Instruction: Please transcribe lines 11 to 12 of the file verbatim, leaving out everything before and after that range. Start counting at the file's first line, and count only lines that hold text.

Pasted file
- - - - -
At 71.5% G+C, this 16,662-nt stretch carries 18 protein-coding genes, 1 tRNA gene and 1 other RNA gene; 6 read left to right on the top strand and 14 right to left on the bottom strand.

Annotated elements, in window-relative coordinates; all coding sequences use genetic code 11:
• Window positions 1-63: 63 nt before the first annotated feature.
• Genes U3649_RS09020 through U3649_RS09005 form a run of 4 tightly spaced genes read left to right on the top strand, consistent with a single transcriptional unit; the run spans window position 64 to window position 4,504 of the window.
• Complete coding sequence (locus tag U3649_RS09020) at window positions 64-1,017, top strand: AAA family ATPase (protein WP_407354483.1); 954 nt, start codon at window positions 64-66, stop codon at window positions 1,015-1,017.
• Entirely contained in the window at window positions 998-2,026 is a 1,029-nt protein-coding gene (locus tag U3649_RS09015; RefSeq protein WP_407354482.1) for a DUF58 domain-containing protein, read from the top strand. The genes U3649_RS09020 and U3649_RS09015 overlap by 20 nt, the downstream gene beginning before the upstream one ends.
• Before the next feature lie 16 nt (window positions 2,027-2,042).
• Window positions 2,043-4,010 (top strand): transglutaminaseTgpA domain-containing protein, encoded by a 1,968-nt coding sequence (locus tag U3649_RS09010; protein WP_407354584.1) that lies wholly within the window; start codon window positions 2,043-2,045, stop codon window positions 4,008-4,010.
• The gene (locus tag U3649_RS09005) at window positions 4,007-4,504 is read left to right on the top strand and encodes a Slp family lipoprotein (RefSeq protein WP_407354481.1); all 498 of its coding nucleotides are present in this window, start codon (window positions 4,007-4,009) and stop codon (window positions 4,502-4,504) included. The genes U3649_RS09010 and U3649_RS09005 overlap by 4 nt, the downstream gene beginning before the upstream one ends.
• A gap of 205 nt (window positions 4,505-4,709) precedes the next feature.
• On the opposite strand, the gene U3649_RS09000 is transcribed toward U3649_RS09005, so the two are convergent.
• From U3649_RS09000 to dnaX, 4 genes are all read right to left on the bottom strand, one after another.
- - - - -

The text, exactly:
• On the opposite strand, the gene U3649_RS09000 is transcribed toward U3649_RS09005, so the two are convergent.
• From U3649_RS09000 to dnaX, 4 genes are all read right to left on the bottom strand, one after another.